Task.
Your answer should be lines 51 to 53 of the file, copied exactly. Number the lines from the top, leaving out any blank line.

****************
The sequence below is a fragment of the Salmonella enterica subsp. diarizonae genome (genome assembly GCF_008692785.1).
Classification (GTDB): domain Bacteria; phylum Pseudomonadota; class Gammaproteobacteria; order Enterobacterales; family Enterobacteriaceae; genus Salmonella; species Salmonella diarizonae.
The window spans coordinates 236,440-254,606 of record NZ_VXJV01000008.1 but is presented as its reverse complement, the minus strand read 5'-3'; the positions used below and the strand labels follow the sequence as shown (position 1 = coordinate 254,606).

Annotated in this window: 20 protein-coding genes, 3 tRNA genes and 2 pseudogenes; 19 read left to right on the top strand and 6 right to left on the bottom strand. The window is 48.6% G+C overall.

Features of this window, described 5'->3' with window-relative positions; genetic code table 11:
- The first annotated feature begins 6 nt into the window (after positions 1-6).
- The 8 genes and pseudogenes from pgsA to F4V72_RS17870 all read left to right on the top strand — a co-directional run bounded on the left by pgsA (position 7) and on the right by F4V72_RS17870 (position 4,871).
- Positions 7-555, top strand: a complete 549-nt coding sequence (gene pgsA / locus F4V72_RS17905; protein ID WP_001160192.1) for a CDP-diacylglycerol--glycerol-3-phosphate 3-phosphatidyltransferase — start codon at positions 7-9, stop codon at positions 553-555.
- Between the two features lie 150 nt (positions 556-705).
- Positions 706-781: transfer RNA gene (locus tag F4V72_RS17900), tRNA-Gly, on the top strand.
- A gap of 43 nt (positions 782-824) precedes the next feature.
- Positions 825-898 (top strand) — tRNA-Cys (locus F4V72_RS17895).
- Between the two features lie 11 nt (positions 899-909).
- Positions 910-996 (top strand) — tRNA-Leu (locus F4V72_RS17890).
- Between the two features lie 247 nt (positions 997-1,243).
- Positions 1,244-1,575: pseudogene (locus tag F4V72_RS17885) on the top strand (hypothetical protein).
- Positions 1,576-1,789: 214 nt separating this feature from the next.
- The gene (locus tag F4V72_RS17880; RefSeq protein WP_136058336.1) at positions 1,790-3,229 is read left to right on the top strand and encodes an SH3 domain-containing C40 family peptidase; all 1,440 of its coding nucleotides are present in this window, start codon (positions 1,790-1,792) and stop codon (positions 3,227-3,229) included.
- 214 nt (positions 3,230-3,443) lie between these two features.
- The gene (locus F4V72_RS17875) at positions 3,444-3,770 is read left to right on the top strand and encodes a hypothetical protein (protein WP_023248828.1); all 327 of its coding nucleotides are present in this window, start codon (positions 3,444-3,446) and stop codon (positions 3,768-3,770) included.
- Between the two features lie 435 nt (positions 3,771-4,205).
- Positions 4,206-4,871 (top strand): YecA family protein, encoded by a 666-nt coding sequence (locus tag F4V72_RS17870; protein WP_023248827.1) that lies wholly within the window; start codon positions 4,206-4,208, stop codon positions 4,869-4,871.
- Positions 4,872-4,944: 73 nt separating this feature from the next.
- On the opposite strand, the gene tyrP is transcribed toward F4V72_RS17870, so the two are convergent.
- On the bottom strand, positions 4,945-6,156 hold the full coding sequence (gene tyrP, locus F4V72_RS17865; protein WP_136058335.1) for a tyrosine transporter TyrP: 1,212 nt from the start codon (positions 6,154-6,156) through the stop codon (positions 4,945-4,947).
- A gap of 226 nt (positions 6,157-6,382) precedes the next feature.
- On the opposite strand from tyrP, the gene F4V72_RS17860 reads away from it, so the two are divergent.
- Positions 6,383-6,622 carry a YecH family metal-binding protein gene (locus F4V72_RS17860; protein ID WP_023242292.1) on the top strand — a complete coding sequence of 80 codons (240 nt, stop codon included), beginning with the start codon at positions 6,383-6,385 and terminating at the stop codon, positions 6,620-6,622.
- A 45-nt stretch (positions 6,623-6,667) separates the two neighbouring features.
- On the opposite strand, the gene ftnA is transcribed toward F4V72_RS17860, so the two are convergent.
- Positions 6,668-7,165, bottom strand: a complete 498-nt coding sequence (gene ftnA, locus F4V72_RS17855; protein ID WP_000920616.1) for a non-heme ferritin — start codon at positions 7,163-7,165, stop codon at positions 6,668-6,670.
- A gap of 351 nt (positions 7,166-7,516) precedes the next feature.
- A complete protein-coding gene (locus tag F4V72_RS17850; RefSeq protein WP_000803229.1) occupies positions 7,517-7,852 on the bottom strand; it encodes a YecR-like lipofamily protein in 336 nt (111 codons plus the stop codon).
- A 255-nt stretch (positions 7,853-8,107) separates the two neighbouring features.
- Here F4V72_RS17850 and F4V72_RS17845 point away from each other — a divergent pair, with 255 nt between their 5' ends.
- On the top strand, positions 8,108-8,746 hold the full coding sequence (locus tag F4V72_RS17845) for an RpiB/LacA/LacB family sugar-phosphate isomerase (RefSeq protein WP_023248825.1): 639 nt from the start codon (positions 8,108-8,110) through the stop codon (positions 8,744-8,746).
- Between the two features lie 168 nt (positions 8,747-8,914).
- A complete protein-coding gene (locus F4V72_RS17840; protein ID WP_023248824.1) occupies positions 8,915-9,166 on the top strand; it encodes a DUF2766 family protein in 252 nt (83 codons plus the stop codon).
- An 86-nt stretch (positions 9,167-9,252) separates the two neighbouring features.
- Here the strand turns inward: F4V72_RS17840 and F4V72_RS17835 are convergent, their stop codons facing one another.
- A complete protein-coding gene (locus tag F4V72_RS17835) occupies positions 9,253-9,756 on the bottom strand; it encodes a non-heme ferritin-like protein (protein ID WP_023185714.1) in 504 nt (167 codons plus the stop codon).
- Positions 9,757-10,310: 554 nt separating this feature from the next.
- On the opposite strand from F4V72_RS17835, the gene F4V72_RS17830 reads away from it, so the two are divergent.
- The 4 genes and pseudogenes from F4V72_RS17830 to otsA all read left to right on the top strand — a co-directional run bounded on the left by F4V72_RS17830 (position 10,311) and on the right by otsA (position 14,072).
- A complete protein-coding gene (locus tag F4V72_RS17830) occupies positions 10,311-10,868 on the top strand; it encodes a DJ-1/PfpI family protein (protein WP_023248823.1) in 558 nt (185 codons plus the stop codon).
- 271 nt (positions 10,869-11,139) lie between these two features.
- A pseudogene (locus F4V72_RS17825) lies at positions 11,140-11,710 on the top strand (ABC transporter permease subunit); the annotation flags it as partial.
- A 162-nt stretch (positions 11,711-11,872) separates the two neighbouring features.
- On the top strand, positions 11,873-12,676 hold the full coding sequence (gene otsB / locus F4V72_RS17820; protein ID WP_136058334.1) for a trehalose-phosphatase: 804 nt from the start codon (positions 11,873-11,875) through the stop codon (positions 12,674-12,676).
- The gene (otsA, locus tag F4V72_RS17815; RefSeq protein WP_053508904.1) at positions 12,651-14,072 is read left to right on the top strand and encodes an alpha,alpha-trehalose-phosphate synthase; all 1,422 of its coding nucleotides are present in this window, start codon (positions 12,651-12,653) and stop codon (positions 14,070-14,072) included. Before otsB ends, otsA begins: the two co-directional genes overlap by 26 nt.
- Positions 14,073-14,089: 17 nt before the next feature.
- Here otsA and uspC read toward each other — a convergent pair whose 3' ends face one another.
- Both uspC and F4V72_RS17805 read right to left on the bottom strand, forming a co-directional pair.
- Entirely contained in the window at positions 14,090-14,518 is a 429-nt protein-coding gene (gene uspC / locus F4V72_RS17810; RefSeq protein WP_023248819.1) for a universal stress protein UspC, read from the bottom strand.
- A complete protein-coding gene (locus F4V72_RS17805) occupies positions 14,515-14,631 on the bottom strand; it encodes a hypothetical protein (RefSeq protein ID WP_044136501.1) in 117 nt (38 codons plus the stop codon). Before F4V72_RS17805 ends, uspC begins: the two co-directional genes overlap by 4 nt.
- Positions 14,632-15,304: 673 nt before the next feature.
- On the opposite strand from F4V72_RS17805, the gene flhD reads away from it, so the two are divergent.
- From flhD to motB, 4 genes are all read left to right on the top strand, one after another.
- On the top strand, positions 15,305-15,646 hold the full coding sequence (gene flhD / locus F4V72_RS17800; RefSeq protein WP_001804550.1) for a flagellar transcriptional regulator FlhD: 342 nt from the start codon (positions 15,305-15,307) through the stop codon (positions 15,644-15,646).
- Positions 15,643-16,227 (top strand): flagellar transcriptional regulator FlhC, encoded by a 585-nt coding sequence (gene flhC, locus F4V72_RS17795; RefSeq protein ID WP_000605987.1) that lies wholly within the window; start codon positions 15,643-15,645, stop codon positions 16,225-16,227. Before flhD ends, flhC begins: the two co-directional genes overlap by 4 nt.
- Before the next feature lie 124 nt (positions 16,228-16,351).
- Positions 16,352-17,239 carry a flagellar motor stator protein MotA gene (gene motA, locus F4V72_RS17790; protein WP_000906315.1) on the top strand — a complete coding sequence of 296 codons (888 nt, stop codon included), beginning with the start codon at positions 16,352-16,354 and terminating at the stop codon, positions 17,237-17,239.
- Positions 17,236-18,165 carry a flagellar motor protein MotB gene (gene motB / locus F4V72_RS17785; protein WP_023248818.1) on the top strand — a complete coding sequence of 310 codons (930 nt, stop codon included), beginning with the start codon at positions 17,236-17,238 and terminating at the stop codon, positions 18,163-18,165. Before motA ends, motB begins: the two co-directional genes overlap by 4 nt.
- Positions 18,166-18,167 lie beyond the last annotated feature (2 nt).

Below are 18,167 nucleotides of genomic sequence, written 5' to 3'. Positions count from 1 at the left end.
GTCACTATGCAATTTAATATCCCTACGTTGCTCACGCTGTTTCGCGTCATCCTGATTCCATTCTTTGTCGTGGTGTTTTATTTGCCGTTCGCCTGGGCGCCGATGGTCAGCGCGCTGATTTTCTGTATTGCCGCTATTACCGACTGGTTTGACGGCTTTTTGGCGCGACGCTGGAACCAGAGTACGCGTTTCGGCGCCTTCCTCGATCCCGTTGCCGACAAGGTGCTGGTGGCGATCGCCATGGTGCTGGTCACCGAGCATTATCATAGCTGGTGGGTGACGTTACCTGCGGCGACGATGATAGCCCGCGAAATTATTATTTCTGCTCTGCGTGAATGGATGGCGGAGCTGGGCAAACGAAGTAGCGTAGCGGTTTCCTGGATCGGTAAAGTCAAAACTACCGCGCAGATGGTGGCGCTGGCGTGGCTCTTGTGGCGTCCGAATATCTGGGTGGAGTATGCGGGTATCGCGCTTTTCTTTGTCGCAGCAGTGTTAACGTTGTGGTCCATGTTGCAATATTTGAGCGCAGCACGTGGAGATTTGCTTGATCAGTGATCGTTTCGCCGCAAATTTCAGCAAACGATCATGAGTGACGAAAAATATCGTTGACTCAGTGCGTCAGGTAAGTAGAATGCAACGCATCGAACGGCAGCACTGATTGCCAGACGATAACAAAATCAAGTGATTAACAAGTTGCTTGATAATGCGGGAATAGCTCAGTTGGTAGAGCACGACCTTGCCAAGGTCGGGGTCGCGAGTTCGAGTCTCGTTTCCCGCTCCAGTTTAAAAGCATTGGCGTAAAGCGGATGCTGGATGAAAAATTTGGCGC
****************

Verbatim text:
- Positions 14,073-14,089: 17 nt before the next feature.
- Here otsA and uspC read toward each other — a convergent pair whose 3' ends face one another.
- Both uspC and F4V72_RS17805 read right to left on the bottom strand, forming a co-directional pair.